• 2009 NIT Bracket.  The pairings were announced a week ago, but we’re just now getting around to analyzing it.  They’ve seeded the top four teams by region (#1 Duke, #2 UConn, #3 LSU, and #4 Arizona St) in a solid, if not spectacular, field.  But did anyone else notice that they mismatched the seedings?  Take a closer look at the thumbnail below.  If the top eight seeds win their first game, then we should be left with pairings of 1/8, 2/7, 3/6 and 4/5, right?  In this NIT bracket, #1 Duke would play #8 Charlotte, so that’s ok; but, #2 UConn would play #6 Hofstra, #3 LSU would play #5 WKU, and #4 Arizona St. would play #7 TCU.  What’s the point of this?  If you’re going to take the time to seed teams by expectation, you should probably do it properly rather than trying to slot teams based on regional travel convenience.  Sigh…   For what it’s worth, Duke seems to always win this thing, but depending on how quickly replacement players develop on the other top seeds, any of the others could surprise.

2009 NIT Brackets

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ATB: Turkey Weekend Wrapup

Posted by rtmsf on December 2nd, 2008


And we’re back… We hope that our fair readers had a luckier Thanksgiving weekend than we did.  Due to substantial computer issues, we were unable to keep the site updated over the weekend.  But we managed to watch a fair number of the multitude of games this weekend, so rather than recapping what has effectively become stale news, we’ll instead offer our observations.

What We Learned.

Old Spice Classic.

  • Maryland is equally as likely to pull a major upset as to lay a gigantic egg (beating Michigan St. by 18, then losing by 22 to Gonzaga and 27 to Georgetown).
  • Michigan St. isn’t going anywhere without a healthy Delvon Roe/Goran Suton and learn to make its FTs (49-84, .583 for the tourney).
  • A Gonzaga team that actually defends (with a healthy Josh Heytvelt) is a dangerous one.  Oklahoma St., Maryland and Tennessee shot 36.7%/29% against the Zags.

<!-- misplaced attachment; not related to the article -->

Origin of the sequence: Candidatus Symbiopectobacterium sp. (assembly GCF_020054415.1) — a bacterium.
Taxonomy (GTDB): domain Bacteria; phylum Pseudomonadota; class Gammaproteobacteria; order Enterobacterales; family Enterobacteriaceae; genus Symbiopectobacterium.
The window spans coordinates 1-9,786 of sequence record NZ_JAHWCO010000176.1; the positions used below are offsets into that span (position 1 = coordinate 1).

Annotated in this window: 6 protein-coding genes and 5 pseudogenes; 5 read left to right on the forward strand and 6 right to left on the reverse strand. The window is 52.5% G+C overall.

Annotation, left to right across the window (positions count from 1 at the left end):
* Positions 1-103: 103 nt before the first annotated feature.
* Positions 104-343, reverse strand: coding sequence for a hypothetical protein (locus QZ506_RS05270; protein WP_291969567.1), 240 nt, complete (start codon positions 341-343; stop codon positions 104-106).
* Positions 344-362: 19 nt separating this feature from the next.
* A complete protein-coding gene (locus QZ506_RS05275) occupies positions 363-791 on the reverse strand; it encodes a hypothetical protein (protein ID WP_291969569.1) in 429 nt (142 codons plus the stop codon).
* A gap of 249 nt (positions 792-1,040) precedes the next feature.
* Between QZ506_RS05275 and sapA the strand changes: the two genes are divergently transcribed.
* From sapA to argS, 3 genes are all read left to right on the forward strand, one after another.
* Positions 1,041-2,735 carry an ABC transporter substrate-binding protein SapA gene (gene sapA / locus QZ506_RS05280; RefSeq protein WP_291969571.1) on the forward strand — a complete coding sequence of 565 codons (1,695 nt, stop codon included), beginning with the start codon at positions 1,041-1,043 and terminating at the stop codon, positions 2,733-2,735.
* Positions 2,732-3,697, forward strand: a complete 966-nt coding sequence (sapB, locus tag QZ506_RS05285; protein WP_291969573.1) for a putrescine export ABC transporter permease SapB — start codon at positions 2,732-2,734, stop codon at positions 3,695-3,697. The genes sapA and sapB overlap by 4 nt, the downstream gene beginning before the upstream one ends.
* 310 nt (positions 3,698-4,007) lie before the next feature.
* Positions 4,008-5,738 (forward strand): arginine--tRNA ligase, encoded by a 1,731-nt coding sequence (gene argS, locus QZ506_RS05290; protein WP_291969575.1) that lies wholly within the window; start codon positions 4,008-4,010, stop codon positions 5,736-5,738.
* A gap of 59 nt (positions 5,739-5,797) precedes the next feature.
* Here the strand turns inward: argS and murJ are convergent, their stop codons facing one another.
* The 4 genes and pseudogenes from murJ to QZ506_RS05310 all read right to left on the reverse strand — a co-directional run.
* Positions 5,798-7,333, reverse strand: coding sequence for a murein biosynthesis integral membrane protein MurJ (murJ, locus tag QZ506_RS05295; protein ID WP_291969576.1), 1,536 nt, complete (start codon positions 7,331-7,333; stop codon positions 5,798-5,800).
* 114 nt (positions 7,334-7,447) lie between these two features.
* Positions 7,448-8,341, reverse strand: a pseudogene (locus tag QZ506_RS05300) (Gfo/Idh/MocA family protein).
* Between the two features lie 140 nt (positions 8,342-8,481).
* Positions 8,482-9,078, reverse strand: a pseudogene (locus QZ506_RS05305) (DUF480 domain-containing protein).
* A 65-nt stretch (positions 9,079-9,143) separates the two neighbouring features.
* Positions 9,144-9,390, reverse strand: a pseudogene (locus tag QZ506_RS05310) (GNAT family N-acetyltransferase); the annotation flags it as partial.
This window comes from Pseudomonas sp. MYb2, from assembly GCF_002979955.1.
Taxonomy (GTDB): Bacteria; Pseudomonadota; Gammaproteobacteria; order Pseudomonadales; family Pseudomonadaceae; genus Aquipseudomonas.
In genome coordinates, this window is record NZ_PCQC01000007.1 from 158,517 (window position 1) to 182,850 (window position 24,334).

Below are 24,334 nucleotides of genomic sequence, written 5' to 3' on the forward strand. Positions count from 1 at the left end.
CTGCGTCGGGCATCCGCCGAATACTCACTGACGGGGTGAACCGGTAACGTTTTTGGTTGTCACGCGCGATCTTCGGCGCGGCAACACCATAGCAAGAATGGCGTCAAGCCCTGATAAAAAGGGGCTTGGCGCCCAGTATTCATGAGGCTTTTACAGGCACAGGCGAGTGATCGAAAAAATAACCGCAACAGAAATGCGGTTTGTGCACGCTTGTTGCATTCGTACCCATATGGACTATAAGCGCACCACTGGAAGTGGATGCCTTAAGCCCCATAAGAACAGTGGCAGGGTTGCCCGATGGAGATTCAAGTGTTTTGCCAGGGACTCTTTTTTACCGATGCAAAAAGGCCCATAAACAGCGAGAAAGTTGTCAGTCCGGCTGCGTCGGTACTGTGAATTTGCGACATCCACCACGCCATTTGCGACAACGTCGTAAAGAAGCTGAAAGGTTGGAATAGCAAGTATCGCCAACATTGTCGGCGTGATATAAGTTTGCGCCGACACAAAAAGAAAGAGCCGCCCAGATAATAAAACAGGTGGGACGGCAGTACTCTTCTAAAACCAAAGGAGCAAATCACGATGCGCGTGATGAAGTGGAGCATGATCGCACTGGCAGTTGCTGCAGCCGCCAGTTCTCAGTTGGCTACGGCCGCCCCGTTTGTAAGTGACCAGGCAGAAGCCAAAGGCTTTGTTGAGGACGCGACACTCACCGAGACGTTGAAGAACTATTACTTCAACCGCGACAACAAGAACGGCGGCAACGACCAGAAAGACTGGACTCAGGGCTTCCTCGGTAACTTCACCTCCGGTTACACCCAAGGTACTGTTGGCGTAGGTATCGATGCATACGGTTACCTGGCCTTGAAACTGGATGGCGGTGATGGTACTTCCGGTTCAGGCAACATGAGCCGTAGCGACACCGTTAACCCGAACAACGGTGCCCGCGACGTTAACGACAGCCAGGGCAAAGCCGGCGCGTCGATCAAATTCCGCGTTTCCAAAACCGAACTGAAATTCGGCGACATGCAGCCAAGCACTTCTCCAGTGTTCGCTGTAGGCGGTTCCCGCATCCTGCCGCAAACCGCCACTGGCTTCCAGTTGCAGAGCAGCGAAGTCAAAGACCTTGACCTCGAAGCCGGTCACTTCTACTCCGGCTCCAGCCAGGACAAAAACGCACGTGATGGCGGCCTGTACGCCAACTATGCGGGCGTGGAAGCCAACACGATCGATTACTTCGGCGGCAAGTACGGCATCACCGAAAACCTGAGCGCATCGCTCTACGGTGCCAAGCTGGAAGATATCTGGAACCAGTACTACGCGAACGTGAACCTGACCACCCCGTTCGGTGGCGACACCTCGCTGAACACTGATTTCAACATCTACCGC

• Georgetown is going to be dealt with.  With tremendous balance between their inside/outside players, the Hoyas should only get better as the year (and Greg Monroe) progresses.
  • Tennessee is far and away the best team in the SEC, and the Bobby Maze experiment at PG appears to be working (so far).

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Weekend Tourneylicious…

Posted by rtmsf on November 27th, 2008

So the Maui Invitational ends tonight in an early-season blockbuster game – Notre Dame vs. North Carolina – and the CBE Classic and Paradise Jam are already finished, but fear not, hoopheads, there’s plenty more on the way this week..

Continuing tonight in MSG, we have the semifinals of the Preseason NIT.  The finals will be on Friday night.  Although the marquee teams aren’t as illustrious as some of the other names we’ll see over the next few days, the PNIT still holds a certain aura in terms of its prestige and respect among college fans.  We like Purdue to wear down a spirited BC squad in the first game tonight, and Oklahoma to outlast Robert Vaden’s UAB team in the second game (Blake Griffin will have another monster game against UAB’s soft interior), setting up a top 10 showdown on Friday night between teams that you may not get to see much of this year (definitely  must-see tv on Black Friday night). Read the rest of this entry »